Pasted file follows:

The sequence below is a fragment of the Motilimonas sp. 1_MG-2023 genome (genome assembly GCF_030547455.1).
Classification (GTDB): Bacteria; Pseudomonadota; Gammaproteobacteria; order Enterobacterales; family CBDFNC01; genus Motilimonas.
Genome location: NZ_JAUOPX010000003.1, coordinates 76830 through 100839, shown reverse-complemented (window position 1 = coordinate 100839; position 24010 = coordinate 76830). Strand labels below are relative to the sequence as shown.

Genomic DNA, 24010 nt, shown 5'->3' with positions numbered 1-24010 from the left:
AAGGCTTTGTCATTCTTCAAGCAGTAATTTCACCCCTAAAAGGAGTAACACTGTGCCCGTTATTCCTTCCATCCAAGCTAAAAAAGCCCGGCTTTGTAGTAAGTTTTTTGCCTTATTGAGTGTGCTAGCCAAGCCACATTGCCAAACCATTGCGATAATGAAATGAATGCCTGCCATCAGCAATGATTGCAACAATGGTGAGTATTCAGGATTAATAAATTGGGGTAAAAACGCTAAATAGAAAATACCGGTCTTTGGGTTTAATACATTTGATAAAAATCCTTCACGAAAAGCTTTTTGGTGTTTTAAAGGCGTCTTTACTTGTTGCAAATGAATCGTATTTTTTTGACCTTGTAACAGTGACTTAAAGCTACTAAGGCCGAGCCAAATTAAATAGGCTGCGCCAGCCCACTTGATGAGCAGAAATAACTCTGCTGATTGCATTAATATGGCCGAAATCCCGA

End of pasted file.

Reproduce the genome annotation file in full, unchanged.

The sequence below is a fragment of the Motilimonas sp. 1_MG-2023 genome (genome assembly GCF_030547455.1).
Classification (GTDB): Bacteria; Pseudomonadota; Gammaproteobacteria; order Enterobacterales; family CBDFNC01; genus Motilimonas.
Genome location: NZ_JAUOPX010000003.1, coordinates 76830 through 100839, shown reverse-complemented (window position 1 = coordinate 100839; position 24010 = coordinate 76830). Strand labels below are relative to the sequence as shown.

Genomic DNA, 24010 nt, shown 5'->3' with positions numbered 1-24010 from the left:
AAGGCTTTGTCATTCTTCAAGCAGTAATTTCACCCCTAAAAGGAGTAACACTGTGCCCGTTATTCCTTCCATCCAAGCTAAAAAAGCCCGGCTTTGTAGTAAGTTTTTTGCCTTATTGAGTGTGCTAGCCAAGCCACATTGCCAAACCATTGCGATAATGAAATGAATGCCTGCCATCAGCAATGATTGCAACAATGGTGAGTATTCAGGATTAATAAATTGGGGTAAAAACGCTAAATAGAAAATACCGGTCTTTGGGTTTAATACATTTGATAAAAATCCTTCACGAAAAGCTTTTTGGTGTTTTAAAGGCGTCTTTACTTGTTGCAAATGAATCGTATTTTTTTGACCTTGTAACAGTGACTTAAAGCTACTAAGGCCGAGCCAAATTAAATAGGCTGCGCCAGCCCACTTGATGAGCAGAAATAACTCTGCTGATTGCATTAATATGGCCGAAATCCCGA